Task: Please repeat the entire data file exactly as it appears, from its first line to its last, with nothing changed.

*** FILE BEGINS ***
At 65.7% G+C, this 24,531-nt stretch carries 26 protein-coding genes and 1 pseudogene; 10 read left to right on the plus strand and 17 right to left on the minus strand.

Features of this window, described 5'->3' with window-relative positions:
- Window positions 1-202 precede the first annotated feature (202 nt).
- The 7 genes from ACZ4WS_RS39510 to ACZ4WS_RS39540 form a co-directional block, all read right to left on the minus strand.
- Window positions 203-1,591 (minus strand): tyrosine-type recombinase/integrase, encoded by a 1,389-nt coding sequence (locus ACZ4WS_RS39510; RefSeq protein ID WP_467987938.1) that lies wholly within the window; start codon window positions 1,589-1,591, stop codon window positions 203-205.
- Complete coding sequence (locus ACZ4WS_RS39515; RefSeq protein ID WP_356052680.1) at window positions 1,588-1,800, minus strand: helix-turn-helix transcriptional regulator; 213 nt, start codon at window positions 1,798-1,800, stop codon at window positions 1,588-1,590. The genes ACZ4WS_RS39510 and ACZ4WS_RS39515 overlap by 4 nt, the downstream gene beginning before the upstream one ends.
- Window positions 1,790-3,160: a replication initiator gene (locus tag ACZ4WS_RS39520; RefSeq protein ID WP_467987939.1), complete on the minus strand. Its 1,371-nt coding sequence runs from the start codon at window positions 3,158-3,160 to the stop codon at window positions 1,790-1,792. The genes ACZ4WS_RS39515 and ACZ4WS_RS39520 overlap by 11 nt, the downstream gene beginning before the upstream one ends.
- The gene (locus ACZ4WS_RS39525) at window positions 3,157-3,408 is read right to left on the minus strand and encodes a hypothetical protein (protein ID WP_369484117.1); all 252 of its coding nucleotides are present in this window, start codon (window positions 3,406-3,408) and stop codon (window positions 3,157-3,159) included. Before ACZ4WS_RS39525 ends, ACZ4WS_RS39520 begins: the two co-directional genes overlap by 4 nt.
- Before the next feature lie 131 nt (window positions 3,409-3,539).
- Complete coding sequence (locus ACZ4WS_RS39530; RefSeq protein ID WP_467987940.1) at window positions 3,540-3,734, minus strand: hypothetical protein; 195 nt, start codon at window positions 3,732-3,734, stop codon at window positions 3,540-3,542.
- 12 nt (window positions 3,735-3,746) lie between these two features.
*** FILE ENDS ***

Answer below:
At 65.7% G+C, this 24,531-nt stretch carries 26 protein-coding genes and 1 pseudogene; 10 read left to right on the plus strand and 17 right to left on the minus strand.

Features of this window, described 5'->3' with window-relative positions:
- Window positions 1-202 precede the first annotated feature (202 nt).
- The 7 genes from ACZ4WS_RS39510 to ACZ4WS_RS39540 form a co-directional block, all read right to left on the minus strand.
- Window positions 203-1,591 (minus strand): tyrosine-type recombinase/integrase, encoded by a 1,389-nt coding sequence (locus ACZ4WS_RS39510; RefSeq protein ID WP_467987938.1) that lies wholly within the window; start codon window positions 1,589-1,591, stop codon window positions 203-205.
- Complete coding sequence (locus ACZ4WS_RS39515; RefSeq protein ID WP_356052680.1) at window positions 1,588-1,800, minus strand: helix-turn-helix transcriptional regulator; 213 nt, start codon at window positions 1,798-1,800, stop codon at window positions 1,588-1,590. The genes ACZ4WS_RS39510 and ACZ4WS_RS39515 overlap by 4 nt, the downstream gene beginning before the upstream one ends.
- Window positions 1,790-3,160: a replication initiator gene (locus tag ACZ4WS_RS39520; RefSeq protein ID WP_467987939.1), complete on the minus strand. Its 1,371-nt coding sequence runs from the start codon at window positions 3,158-3,160 to the stop codon at window positions 1,790-1,792. The genes ACZ4WS_RS39515 and ACZ4WS_RS39520 overlap by 11 nt, the downstream gene beginning before the upstream one ends.
- The gene (locus ACZ4WS_RS39525) at window positions 3,157-3,408 is read right to left on the minus strand and encodes a hypothetical protein (protein ID WP_369484117.1); all 252 of its coding nucleotides are present in this window, start codon (window positions 3,406-3,408) and stop codon (window positions 3,157-3,159) included. Before ACZ4WS_RS39525 ends, ACZ4WS_RS39520 begins: the two co-directional genes overlap by 4 nt.
- Before the next feature lie 131 nt (window positions 3,409-3,539).
- Complete coding sequence (locus ACZ4WS_RS39530; RefSeq protein ID WP_467987940.1) at window positions 3,540-3,734, minus strand: hypothetical protein; 195 nt, start codon at window positions 3,732-3,734, stop codon at window positions 3,540-3,542.
- 12 nt (window positions 3,735-3,746) lie between these two features.